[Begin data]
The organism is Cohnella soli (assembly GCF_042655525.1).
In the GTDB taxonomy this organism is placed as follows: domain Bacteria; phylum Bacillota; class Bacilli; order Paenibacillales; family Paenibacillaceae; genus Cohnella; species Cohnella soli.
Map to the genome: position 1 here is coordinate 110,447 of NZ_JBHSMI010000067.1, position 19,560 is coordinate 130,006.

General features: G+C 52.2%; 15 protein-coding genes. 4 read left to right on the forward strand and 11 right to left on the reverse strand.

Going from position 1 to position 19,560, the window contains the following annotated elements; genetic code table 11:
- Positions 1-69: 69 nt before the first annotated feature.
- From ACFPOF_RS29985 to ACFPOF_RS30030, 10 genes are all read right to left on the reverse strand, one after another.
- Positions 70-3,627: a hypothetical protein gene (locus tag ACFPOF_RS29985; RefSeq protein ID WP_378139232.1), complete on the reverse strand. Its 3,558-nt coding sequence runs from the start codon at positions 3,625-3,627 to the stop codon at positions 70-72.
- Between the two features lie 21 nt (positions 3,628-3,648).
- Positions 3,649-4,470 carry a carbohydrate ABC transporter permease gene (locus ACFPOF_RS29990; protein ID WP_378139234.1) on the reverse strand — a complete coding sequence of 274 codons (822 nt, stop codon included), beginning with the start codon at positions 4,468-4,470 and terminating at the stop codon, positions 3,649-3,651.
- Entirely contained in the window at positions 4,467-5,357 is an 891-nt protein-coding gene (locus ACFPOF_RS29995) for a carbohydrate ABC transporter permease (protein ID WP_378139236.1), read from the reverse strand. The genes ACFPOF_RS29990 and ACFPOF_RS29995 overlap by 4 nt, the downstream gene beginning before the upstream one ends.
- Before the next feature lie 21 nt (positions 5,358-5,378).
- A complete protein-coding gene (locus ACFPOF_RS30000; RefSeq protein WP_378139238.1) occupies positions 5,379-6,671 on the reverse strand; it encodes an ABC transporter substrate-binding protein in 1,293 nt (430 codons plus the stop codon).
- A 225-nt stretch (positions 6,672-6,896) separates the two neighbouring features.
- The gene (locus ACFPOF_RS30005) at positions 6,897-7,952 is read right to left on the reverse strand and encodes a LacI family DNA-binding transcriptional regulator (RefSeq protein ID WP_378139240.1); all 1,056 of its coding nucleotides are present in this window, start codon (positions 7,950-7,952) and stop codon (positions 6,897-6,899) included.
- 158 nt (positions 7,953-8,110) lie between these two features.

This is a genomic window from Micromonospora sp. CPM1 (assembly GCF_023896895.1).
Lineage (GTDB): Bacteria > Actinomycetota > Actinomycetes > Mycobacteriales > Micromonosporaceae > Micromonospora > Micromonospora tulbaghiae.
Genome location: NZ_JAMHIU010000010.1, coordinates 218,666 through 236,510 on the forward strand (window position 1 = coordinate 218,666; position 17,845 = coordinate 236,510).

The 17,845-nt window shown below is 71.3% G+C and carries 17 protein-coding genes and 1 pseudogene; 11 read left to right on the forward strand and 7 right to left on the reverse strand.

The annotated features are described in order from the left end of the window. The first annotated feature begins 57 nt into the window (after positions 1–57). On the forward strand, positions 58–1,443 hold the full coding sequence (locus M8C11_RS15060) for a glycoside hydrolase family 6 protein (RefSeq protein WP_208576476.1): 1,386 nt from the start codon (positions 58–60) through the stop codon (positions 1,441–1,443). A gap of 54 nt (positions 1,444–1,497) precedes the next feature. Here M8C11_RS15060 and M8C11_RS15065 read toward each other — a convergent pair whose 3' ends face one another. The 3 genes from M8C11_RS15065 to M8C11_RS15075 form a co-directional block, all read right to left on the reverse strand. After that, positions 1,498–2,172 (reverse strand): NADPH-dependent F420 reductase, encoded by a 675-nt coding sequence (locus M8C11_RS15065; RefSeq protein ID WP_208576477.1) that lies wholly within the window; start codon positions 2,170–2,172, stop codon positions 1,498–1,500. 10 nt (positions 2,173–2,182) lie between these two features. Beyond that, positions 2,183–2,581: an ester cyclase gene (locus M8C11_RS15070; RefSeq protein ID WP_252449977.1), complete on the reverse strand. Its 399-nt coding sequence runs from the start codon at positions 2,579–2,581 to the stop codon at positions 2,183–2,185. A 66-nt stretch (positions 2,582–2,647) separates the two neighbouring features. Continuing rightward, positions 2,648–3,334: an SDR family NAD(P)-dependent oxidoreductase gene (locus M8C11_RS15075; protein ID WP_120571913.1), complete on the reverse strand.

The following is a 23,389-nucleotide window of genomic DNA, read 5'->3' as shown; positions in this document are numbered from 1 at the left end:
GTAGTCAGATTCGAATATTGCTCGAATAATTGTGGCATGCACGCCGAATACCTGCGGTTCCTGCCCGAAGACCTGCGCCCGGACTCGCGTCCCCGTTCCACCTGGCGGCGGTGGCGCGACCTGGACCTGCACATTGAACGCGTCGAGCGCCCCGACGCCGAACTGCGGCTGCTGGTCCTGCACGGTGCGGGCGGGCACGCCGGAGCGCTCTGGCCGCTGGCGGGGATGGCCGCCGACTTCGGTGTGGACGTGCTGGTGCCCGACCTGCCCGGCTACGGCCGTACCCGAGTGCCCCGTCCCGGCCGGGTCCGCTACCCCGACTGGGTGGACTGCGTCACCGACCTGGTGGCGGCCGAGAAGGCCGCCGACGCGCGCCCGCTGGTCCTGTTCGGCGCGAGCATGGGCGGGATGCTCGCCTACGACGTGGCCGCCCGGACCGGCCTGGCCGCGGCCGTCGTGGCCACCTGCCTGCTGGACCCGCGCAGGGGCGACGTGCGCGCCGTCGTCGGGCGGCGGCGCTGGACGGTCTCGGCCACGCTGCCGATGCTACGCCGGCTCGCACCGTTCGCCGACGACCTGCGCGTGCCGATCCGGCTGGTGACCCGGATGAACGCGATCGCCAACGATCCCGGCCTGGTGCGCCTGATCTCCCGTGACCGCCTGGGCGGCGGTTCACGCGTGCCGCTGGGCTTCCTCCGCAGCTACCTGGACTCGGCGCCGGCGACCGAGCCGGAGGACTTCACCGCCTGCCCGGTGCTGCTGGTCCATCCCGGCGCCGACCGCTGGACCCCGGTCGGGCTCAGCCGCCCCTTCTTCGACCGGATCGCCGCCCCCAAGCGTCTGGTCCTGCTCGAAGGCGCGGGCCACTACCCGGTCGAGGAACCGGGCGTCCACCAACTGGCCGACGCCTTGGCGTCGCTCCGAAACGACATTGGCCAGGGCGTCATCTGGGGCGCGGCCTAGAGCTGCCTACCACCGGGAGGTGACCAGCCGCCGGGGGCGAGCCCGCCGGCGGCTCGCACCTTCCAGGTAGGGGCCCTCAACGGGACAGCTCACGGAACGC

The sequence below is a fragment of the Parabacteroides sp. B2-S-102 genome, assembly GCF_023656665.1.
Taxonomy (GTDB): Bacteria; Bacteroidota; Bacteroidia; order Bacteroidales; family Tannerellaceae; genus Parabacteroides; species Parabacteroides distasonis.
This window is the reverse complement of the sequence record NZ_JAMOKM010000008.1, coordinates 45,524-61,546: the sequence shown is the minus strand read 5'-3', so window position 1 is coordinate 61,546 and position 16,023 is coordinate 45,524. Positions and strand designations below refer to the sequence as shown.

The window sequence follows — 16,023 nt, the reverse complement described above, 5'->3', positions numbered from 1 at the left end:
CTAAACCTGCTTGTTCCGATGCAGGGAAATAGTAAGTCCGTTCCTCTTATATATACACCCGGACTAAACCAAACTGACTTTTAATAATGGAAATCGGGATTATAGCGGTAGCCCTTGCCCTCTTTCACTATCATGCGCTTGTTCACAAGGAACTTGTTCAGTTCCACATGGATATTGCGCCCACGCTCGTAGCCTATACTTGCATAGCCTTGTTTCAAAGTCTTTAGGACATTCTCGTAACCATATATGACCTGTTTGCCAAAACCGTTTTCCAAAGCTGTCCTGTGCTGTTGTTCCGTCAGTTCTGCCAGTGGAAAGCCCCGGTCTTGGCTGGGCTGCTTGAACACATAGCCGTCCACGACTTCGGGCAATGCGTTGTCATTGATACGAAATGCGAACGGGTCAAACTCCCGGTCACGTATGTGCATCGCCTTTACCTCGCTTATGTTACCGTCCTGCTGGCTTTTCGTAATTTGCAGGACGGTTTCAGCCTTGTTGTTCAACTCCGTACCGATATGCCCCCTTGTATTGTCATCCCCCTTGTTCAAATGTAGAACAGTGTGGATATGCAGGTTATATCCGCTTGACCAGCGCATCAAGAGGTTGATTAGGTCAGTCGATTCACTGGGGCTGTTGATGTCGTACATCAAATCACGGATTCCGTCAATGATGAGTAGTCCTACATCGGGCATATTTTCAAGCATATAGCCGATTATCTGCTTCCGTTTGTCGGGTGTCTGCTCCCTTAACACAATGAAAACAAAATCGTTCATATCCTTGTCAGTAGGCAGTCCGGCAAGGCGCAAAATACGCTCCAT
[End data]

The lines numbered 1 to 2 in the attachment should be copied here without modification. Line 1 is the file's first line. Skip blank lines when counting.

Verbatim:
The organism is Cohnella soli (assembly GCF_042655525.1).
In the GTDB taxonomy this organism is placed as follows: domain Bacteria; phylum Bacillota; class Bacilli; order Paenibacillales; family Paenibacillaceae; genus Cohnella; species Cohnella soli.